Top Creatine Expert Shares His Tips to Boost Muscle Growth

Creatine Expert Dr. Paul Greenhaff Tells You How to Get the Most from Your Creatine

Study after study shows the greatest increases in exercise and sports performance appear to be found in persons with the largest increases in muscle creatine concentrations. “This suggests that an ergogenic effect of creatine ingestion on metabolism and performance during exercise and recovery may critically depend on the extent of muscle creatine uptake during ingestion,” says Dr. Paul Greenhaff, a noted authority on creatine supplementation from England’s Nottingham University.

“It also points to the importance of maximizing tissue creatine uptake when attempting to increase exercise performance via creatine ingestion,” he says. Here’s a few recommendations from Dr. Greenhaff to help you get more creatine to your muscles, and therefore, see improved muscle strength and performance

  • Don’t Overlook the Creatine Loading Period: “Most muscle creatine uptake takes place during the initial days of creatine supplementation,” says Dr. Greenhaff. “In a study in which subjects consumed 30 grams a day for four days, 30 percent of the total intake was retained during the initial two days of supplementation, compared with 15 percent from days two to four.” He recommends loading your muscles by consuming around 20 grams for four days, then maintain with 2 to 5 grams per day thereafter.
  • Consume Your Creatine Right After Exercise: “In a study by Dr. Harris, et al., the mean total creatine concentration ofthe muscle increased by 37 percent when creatine was combined with exercise, as opposed to 26 percent with creatine supplementation alone,” notes Dr. Greenhaff.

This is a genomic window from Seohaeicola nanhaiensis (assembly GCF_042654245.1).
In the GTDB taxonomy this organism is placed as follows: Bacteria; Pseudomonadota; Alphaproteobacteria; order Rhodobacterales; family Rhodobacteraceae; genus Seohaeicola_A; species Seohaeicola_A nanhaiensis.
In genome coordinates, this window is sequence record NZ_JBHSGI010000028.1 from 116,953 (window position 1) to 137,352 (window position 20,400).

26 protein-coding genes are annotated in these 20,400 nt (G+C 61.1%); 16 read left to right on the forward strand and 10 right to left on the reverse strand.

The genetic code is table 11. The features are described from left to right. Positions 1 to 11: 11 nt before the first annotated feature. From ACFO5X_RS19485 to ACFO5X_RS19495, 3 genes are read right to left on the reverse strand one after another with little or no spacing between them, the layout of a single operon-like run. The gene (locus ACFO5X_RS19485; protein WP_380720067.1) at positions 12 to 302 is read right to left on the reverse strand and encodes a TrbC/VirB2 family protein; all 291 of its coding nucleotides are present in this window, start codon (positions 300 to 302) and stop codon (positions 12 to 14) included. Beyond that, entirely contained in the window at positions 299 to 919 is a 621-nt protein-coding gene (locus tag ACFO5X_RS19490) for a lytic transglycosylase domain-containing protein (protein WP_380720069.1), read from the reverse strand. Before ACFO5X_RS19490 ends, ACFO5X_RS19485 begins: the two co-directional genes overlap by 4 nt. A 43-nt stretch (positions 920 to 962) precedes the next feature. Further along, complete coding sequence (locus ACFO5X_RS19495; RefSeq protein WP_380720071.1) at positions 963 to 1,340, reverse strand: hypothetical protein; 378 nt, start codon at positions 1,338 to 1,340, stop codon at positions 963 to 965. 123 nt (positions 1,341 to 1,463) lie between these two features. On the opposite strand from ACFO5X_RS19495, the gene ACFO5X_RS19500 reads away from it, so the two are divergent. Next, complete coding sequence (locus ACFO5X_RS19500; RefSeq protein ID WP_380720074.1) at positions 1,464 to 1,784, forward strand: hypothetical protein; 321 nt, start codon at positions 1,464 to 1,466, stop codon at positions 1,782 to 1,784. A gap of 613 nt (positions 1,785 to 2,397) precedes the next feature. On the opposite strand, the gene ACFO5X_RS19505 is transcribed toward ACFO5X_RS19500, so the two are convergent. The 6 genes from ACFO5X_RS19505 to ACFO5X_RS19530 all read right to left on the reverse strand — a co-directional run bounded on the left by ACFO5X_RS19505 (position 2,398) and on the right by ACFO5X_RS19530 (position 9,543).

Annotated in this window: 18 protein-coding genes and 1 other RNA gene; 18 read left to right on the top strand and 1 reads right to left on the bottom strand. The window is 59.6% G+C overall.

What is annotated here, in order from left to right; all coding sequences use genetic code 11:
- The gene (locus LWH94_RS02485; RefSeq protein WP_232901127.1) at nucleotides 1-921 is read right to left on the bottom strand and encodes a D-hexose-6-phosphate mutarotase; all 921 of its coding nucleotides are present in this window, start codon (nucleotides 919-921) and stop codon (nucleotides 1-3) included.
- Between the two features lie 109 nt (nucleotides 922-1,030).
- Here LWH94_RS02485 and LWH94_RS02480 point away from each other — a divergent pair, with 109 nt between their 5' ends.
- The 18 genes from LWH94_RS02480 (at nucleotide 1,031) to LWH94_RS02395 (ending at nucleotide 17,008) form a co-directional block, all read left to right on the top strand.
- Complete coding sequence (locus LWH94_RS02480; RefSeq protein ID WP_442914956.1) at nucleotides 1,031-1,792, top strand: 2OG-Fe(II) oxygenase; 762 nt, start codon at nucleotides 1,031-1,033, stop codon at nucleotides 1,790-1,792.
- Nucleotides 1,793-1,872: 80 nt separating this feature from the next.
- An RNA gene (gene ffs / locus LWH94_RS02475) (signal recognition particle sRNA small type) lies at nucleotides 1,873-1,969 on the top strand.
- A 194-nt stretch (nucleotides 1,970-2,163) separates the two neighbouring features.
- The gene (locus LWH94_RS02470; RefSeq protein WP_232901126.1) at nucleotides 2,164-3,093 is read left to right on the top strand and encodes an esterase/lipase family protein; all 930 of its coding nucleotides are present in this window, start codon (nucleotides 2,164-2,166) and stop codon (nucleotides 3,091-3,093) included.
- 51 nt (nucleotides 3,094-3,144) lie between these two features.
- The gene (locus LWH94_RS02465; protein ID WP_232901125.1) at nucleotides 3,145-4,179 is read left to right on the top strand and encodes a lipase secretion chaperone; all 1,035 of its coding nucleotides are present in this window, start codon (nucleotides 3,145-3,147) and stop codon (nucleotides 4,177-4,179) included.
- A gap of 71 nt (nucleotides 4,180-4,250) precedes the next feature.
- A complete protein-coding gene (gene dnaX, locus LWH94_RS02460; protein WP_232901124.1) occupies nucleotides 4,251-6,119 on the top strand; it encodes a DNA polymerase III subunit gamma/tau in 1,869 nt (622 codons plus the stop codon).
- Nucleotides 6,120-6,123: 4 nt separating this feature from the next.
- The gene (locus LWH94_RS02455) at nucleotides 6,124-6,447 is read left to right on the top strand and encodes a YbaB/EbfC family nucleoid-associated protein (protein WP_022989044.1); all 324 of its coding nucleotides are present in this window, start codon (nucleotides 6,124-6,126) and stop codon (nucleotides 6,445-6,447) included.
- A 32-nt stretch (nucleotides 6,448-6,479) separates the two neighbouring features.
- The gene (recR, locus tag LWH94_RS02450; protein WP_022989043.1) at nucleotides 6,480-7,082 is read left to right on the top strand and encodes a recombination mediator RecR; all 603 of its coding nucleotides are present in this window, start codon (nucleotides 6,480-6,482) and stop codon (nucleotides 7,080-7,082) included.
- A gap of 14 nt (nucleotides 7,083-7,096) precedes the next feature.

• Consume Your Creatine with Carbs: “Creatine ingestion with carbohydrate has a large potentiating effect on creatine uptake,” says Dr. Greenhaff. “In one study, three groups consumed 20 grams of creatine per day for three days. One of these groups consumed four 5-gram doses of creatine dissolved in 250 milliliters of a warm, sugar-free, diluted orange drink. A second group followed each 5-gram creatine load with 500 milliliters of a commercially available 18.5 percent simple carbohydrate solution. Whole-body creatine retention was significantly increased when ingested in combination with carbohydrate solution, probably because of a stimulatory effect of insulin.”
  • Consider Taking Creatine + Carbs + Protein: The downside to tip number 3, says Dr. Greenhaff, is it seems huge amounts of simple carbohydrates (on the order of 100 grams) are needed for optimal insulin-stimulatory effects. “However,” says Dr. Greenhaff, “if the amount of carbohydrate is halved and protein is added (which will also stimulate insulin release and thereby creatine transport), a high degree of retention is also achieved. The net effect is that high amounts of creatine retention can be achieved without ingesting mega amounts of carbohydrate.”
  • Mix Your Creatine in Lukewarm Water: “If your creatine isn’t dissolved,” says Dr. Greenhaff, “you’ll delay the absorption of creatine into the blood, which is important for stimulating the muscle creatine uptake. And you may actually cause gastrointestinal upset, which we have seen in athletes who have not dissolved their creatine correctly (i.e., mixed in ice-cold water).”